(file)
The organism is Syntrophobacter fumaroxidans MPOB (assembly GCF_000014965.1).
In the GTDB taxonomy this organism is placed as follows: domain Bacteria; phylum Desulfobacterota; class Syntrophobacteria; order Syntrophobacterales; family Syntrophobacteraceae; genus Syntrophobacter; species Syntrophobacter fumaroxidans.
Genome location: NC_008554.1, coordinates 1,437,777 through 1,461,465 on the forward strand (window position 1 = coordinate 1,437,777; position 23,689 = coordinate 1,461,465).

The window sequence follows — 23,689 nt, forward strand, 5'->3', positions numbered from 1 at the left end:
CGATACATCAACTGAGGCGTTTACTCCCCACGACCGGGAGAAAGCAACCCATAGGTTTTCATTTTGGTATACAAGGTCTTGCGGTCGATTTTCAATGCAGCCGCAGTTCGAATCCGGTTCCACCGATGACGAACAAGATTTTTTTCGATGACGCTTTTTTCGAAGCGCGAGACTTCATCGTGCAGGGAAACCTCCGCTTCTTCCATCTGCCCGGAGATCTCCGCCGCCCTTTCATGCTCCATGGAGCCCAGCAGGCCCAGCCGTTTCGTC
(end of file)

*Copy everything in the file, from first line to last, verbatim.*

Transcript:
The organism is Syntrophobacter fumaroxidans MPOB (assembly GCF_000014965.1).
In the GTDB taxonomy this organism is placed as follows: domain Bacteria; phylum Desulfobacterota; class Syntrophobacteria; order Syntrophobacterales; family Syntrophobacteraceae; genus Syntrophobacter; species Syntrophobacter fumaroxidans.
Genome location: NC_008554.1, coordinates 1,437,777 through 1,461,465 on the forward strand (window position 1 = coordinate 1,437,777; position 23,689 = coordinate 1,461,465).

The window sequence follows — 23,689 nt, forward strand, 5'->3', positions numbered from 1 at the left end:
CGATACATCAACTGAGGCGTTTACTCCCCACGACCGGGAGAAAGCAACCCATAGGTTTTCATTTTGGTATACAAGGTCTTGCGGTCGATTTTCAATGCAGCCGCAGTTCGAATCCGGTTCCACCGATGACGAACAAGATTTTTTTCGATGACGCTTTTTTCGAAGCGCGAGACTTCATCGTGCAGGGAAACCTCCGCTTCTTCCATCTGCCCGGAGATCTCCGCCGCCCTTTCATGCTCCATGGAGCCCAGCAGGCCCAGCCGTTTCGTC